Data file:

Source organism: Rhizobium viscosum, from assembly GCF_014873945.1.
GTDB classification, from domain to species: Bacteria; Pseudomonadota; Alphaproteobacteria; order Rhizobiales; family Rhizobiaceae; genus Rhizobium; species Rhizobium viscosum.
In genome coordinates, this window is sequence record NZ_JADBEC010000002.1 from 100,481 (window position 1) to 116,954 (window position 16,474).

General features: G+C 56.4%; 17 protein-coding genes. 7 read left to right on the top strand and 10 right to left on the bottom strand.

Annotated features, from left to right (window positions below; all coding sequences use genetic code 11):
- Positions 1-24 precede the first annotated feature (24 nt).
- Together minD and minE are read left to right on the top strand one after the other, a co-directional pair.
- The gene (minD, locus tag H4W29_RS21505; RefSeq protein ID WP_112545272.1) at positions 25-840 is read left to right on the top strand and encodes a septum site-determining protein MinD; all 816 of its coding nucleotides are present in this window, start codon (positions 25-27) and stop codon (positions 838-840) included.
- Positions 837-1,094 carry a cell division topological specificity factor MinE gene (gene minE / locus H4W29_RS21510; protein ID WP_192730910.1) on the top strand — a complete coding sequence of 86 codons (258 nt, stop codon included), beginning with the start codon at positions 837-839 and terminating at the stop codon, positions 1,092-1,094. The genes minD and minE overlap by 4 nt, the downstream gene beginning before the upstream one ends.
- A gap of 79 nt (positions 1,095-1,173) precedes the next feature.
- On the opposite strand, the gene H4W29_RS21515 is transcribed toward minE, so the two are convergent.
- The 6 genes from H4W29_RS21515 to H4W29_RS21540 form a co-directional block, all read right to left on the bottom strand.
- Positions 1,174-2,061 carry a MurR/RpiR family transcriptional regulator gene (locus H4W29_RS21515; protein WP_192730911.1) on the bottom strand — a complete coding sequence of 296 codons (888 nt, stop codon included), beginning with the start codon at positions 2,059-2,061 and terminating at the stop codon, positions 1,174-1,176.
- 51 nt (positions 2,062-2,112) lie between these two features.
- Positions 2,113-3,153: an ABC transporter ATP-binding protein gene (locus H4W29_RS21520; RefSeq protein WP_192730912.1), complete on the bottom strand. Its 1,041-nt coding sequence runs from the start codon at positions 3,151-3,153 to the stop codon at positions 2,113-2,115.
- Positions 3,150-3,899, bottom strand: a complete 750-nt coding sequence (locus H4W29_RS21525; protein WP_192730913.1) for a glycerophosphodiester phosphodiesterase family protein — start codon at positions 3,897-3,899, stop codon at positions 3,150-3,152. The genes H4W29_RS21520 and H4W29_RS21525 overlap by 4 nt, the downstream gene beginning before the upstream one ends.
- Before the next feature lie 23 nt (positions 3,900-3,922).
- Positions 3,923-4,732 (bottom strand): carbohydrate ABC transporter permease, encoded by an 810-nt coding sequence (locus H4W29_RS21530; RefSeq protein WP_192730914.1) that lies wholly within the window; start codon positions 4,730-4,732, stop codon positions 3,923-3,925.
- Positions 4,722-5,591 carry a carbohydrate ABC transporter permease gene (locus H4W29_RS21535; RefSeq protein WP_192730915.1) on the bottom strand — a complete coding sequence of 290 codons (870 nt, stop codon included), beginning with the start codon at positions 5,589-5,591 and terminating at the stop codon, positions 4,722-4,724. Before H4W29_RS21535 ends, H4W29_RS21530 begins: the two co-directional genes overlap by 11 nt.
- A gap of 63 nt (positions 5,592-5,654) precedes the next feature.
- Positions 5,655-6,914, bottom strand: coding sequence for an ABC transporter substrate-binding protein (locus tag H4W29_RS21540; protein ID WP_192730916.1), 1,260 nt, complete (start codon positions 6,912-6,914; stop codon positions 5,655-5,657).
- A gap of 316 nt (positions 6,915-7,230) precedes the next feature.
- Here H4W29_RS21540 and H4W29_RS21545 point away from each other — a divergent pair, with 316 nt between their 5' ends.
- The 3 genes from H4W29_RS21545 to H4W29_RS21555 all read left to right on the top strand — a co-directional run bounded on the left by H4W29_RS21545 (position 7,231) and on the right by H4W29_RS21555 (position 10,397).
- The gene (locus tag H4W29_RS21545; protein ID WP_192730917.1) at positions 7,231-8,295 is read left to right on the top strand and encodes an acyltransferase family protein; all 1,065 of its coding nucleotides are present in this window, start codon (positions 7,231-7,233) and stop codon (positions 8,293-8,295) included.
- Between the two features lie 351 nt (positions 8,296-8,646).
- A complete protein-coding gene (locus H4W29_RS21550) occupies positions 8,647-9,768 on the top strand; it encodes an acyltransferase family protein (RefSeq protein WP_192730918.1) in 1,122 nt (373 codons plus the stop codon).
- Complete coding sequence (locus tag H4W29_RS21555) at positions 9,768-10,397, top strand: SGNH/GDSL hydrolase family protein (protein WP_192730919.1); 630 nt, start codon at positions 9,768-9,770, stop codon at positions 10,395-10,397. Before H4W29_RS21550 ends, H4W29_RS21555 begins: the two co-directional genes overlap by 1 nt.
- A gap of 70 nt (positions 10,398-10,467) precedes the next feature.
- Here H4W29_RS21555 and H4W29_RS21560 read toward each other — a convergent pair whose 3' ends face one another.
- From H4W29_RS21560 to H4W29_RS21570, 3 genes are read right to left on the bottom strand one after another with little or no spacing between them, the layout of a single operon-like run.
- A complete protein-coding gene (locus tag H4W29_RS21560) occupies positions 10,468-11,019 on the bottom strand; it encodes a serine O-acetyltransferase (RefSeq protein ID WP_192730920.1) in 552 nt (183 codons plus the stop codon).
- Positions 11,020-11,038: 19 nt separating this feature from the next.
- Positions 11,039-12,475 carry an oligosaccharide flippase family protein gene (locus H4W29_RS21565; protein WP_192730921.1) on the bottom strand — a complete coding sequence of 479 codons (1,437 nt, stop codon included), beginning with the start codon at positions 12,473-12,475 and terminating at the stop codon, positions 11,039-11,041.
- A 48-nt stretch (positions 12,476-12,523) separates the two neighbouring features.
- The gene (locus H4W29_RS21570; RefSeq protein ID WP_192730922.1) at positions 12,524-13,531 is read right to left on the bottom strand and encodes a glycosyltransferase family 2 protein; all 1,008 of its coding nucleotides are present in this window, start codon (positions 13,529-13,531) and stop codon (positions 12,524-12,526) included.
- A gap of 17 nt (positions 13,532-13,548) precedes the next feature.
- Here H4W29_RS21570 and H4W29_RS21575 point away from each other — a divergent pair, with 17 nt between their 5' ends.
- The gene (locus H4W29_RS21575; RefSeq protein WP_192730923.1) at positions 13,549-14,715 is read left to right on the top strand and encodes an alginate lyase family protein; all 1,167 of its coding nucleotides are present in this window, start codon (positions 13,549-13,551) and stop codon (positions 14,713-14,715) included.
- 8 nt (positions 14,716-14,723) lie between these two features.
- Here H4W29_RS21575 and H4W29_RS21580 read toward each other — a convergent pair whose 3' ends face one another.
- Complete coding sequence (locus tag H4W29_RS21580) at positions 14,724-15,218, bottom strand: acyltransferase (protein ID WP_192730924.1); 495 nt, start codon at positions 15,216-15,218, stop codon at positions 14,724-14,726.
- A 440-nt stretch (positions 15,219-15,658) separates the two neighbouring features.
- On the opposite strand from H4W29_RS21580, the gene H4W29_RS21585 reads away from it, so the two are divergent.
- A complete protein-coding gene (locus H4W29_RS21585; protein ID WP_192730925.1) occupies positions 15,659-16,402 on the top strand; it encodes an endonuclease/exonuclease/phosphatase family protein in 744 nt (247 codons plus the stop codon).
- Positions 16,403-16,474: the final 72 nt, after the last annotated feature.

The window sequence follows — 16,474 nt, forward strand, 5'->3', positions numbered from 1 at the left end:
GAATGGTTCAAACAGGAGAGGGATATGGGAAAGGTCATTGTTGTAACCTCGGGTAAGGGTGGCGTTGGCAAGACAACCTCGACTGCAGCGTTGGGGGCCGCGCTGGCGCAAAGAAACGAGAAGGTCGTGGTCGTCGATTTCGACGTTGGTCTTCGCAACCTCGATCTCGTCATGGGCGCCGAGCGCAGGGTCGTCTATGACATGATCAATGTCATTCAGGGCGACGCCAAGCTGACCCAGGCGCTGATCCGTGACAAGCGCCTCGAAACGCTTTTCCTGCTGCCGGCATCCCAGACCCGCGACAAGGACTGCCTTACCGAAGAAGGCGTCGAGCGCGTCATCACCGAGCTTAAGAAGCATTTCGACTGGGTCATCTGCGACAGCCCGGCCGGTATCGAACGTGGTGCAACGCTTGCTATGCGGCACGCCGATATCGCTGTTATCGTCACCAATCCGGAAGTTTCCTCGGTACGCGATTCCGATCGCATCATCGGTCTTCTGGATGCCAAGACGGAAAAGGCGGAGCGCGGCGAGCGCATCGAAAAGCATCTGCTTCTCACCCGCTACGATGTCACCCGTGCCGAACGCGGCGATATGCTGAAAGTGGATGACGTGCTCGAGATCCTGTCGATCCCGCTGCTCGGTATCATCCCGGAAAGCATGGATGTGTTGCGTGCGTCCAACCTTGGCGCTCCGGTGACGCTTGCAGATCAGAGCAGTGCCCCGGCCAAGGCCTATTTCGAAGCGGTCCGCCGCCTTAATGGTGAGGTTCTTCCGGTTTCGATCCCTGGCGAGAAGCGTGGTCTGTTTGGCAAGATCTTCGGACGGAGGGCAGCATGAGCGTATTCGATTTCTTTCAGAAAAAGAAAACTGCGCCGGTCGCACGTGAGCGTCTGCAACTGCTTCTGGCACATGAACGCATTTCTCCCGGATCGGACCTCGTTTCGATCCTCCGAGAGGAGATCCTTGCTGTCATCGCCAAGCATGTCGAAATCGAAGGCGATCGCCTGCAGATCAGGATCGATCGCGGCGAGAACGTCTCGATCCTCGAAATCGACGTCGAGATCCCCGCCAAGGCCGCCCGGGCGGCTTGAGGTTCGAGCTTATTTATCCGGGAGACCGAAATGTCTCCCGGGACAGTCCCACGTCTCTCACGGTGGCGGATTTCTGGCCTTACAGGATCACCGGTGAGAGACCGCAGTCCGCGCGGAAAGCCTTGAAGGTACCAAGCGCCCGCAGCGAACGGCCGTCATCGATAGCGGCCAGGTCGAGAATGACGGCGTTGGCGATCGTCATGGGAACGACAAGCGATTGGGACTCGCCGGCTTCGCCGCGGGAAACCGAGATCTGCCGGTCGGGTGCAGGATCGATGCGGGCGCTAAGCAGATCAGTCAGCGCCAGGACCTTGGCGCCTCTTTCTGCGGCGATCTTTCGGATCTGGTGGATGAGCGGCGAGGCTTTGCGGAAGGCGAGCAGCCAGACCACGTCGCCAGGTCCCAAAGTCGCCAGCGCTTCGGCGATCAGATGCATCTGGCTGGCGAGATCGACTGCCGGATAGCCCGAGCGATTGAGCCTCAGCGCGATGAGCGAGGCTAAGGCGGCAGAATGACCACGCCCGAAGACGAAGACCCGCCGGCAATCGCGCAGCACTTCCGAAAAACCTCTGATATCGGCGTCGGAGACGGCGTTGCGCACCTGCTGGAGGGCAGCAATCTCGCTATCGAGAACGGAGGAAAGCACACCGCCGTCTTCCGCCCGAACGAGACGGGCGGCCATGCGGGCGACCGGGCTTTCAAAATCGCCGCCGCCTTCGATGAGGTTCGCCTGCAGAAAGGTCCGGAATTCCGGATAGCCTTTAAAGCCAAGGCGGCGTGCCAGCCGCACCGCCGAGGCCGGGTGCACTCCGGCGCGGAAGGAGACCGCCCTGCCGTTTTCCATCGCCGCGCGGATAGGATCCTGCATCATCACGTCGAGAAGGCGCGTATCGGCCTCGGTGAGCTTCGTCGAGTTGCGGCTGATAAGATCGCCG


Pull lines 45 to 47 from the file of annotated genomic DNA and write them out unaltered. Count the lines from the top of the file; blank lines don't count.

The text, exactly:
- A complete protein-coding gene (locus H4W29_RS21585; protein ID WP_192730925.1) occupies positions 15,659-16,402 on the top strand; it encodes an endonuclease/exonuclease/phosphatase family protein in 744 nt (247 codons plus the stop codon).
- Positions 16,403-16,474: the final 72 nt, after the last annotated feature.

The window sequence follows — 16,474 nt, forward strand, 5'->3', positions numbered from 1 at the left end: